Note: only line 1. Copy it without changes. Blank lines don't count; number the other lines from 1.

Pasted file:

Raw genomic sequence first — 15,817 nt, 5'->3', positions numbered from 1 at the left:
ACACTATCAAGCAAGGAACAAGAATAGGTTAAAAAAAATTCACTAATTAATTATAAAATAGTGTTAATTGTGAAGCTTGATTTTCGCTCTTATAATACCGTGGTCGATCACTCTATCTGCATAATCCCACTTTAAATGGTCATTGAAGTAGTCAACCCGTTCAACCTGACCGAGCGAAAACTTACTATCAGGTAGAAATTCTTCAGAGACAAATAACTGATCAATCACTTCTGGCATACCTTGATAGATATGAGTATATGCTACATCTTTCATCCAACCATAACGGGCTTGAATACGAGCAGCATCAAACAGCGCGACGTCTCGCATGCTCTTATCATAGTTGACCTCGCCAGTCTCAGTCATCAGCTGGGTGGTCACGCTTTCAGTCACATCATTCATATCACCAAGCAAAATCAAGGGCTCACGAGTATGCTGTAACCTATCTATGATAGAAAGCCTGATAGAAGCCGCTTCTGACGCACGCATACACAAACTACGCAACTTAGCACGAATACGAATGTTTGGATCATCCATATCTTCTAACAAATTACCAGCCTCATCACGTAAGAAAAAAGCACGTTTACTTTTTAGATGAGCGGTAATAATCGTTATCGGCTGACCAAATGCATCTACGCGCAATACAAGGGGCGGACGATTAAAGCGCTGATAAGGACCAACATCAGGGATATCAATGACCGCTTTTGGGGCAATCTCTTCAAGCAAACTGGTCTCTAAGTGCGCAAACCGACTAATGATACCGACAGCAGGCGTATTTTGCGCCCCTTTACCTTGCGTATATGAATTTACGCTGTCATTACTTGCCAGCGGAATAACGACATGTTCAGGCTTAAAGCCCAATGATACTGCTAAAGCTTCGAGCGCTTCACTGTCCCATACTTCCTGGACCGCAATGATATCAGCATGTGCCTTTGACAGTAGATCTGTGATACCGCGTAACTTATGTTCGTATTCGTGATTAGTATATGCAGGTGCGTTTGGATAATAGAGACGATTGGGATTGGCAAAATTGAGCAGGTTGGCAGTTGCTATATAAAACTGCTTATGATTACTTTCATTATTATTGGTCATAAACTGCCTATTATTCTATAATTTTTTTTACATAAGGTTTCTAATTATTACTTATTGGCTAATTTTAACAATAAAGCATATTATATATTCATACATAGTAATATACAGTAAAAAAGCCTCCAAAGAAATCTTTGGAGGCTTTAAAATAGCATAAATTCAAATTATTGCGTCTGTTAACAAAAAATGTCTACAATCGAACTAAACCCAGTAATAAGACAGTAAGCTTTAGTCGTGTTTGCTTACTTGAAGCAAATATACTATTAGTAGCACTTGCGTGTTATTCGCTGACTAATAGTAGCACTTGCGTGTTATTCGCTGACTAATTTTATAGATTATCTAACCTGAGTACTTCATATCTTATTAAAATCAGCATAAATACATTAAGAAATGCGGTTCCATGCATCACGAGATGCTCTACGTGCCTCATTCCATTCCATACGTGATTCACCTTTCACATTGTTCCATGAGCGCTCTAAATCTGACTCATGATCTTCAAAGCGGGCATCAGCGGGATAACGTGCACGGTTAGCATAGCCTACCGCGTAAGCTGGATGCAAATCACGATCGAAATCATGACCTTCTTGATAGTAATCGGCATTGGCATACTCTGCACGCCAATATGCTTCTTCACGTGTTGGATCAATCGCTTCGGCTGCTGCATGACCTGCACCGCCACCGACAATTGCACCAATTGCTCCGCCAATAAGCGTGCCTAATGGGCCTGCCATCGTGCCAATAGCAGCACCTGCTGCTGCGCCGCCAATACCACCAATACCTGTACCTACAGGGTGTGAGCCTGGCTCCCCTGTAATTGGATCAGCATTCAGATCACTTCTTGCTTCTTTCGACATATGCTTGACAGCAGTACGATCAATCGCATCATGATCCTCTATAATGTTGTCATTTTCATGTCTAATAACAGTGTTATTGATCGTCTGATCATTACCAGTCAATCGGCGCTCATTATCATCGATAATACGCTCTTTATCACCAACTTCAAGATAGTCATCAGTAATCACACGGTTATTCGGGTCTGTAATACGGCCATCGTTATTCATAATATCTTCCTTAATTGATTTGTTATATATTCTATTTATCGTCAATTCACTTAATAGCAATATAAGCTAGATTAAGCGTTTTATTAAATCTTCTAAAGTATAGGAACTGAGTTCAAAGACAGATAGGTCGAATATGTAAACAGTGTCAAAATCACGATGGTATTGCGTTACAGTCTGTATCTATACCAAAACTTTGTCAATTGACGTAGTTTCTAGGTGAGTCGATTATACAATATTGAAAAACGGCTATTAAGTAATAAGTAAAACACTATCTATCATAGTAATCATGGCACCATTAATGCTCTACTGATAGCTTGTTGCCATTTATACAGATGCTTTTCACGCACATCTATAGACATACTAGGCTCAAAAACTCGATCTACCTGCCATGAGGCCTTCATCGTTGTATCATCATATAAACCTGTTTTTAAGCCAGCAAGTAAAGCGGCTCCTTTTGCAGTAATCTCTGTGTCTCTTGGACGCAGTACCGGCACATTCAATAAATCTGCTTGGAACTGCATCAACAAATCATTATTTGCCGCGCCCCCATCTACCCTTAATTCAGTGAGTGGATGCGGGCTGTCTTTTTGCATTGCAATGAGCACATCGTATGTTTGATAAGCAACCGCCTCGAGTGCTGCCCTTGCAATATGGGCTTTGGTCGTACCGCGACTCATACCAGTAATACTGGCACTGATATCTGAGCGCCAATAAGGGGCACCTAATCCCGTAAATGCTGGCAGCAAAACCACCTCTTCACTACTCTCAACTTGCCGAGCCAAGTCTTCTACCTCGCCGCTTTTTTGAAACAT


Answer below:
Raw genomic sequence first — 15,817 nt, 5'->3', positions numbered from 1 at the left: